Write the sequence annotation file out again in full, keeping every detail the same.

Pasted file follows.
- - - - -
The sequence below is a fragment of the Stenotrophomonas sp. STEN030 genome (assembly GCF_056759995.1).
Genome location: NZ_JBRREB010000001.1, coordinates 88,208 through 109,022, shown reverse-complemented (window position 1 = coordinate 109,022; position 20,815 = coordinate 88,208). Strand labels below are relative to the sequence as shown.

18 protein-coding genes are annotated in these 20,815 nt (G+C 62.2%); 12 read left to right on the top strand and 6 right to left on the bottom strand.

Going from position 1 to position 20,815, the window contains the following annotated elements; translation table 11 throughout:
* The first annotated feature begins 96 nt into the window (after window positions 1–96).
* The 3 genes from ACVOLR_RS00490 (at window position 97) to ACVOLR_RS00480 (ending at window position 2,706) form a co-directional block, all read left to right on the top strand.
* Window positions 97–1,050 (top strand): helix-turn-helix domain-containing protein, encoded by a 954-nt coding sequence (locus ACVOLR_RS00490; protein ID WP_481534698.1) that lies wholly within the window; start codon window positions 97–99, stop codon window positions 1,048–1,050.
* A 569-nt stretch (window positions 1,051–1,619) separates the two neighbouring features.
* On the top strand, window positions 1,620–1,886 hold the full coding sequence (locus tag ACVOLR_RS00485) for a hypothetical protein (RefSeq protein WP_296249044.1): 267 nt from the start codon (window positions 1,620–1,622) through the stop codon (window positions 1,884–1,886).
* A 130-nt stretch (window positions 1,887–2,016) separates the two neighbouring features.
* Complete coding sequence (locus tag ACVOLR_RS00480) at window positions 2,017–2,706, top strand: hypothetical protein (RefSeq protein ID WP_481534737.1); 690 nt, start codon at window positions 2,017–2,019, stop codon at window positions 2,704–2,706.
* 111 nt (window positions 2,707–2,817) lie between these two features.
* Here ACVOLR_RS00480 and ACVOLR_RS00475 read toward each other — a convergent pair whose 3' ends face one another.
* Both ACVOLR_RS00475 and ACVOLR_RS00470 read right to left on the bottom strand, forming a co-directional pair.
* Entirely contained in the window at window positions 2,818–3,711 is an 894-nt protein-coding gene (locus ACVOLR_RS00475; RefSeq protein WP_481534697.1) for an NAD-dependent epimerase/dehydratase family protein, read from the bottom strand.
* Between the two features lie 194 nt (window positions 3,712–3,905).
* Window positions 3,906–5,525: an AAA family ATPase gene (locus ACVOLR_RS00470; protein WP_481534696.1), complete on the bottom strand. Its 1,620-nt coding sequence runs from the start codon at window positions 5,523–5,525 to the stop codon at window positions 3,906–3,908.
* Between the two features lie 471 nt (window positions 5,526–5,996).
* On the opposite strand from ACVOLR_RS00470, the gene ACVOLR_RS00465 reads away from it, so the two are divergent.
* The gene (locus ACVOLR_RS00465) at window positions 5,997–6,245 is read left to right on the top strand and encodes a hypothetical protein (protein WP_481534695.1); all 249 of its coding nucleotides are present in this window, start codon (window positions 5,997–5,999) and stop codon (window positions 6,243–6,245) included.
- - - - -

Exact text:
The sequence below is a fragment of the Stenotrophomonas sp. STEN030 genome (assembly GCF_056759995.1).
Genome location: NZ_JBRREB010000001.1, coordinates 88,208 through 109,022, shown reverse-complemented (window position 1 = coordinate 109,022; position 20,815 = coordinate 88,208). Strand labels below are relative to the sequence as shown.

18 protein-coding genes are annotated in these 20,815 nt (G+C 62.2%); 12 read left to right on the top strand and 6 right to left on the bottom strand.

Going from position 1 to position 20,815, the window contains the following annotated elements; translation table 11 throughout:
* The first annotated feature begins 96 nt into the window (after window positions 1–96).
* The 3 genes from ACVOLR_RS00490 (at window position 97) to ACVOLR_RS00480 (ending at window position 2,706) form a co-directional block, all read left to right on the top strand.
* Window positions 97–1,050 (top strand): helix-turn-helix domain-containing protein, encoded by a 954-nt coding sequence (locus ACVOLR_RS00490; protein ID WP_481534698.1) that lies wholly within the window; start codon window positions 97–99, stop codon window positions 1,048–1,050.
* A 569-nt stretch (window positions 1,051–1,619) separates the two neighbouring features.
* On the top strand, window positions 1,620–1,886 hold the full coding sequence (locus tag ACVOLR_RS00485) for a hypothetical protein (RefSeq protein WP_296249044.1): 267 nt from the start codon (window positions 1,620–1,622) through the stop codon (window positions 1,884–1,886).
* A 130-nt stretch (window positions 1,887–2,016) separates the two neighbouring features.
* Complete coding sequence (locus tag ACVOLR_RS00480) at window positions 2,017–2,706, top strand: hypothetical protein (RefSeq protein ID WP_481534737.1); 690 nt, start codon at window positions 2,017–2,019, stop codon at window positions 2,704–2,706.
* 111 nt (window positions 2,707–2,817) lie between these two features.
* Here ACVOLR_RS00480 and ACVOLR_RS00475 read toward each other — a convergent pair whose 3' ends face one another.
* Both ACVOLR_RS00475 and ACVOLR_RS00470 read right to left on the bottom strand, forming a co-directional pair.
* Entirely contained in the window at window positions 2,818–3,711 is an 894-nt protein-coding gene (locus ACVOLR_RS00475; RefSeq protein WP_481534697.1) for an NAD-dependent epimerase/dehydratase family protein, read from the bottom strand.
* Between the two features lie 194 nt (window positions 3,712–3,905).
* Window positions 3,906–5,525: an AAA family ATPase gene (locus ACVOLR_RS00470; protein WP_481534696.1), complete on the bottom strand. Its 1,620-nt coding sequence runs from the start codon at window positions 5,523–5,525 to the stop codon at window positions 3,906–3,908.
* Between the two features lie 471 nt (window positions 5,526–5,996).
* On the opposite strand from ACVOLR_RS00470, the gene ACVOLR_RS00465 reads away from it, so the two are divergent.
* The gene (locus ACVOLR_RS00465) at window positions 5,997–6,245 is read left to right on the top strand and encodes a hypothetical protein (protein WP_481534695.1); all 249 of its coding nucleotides are present in this window, start codon (window positions 5,997–5,999) and stop codon (window positions 6,243–6,245) included.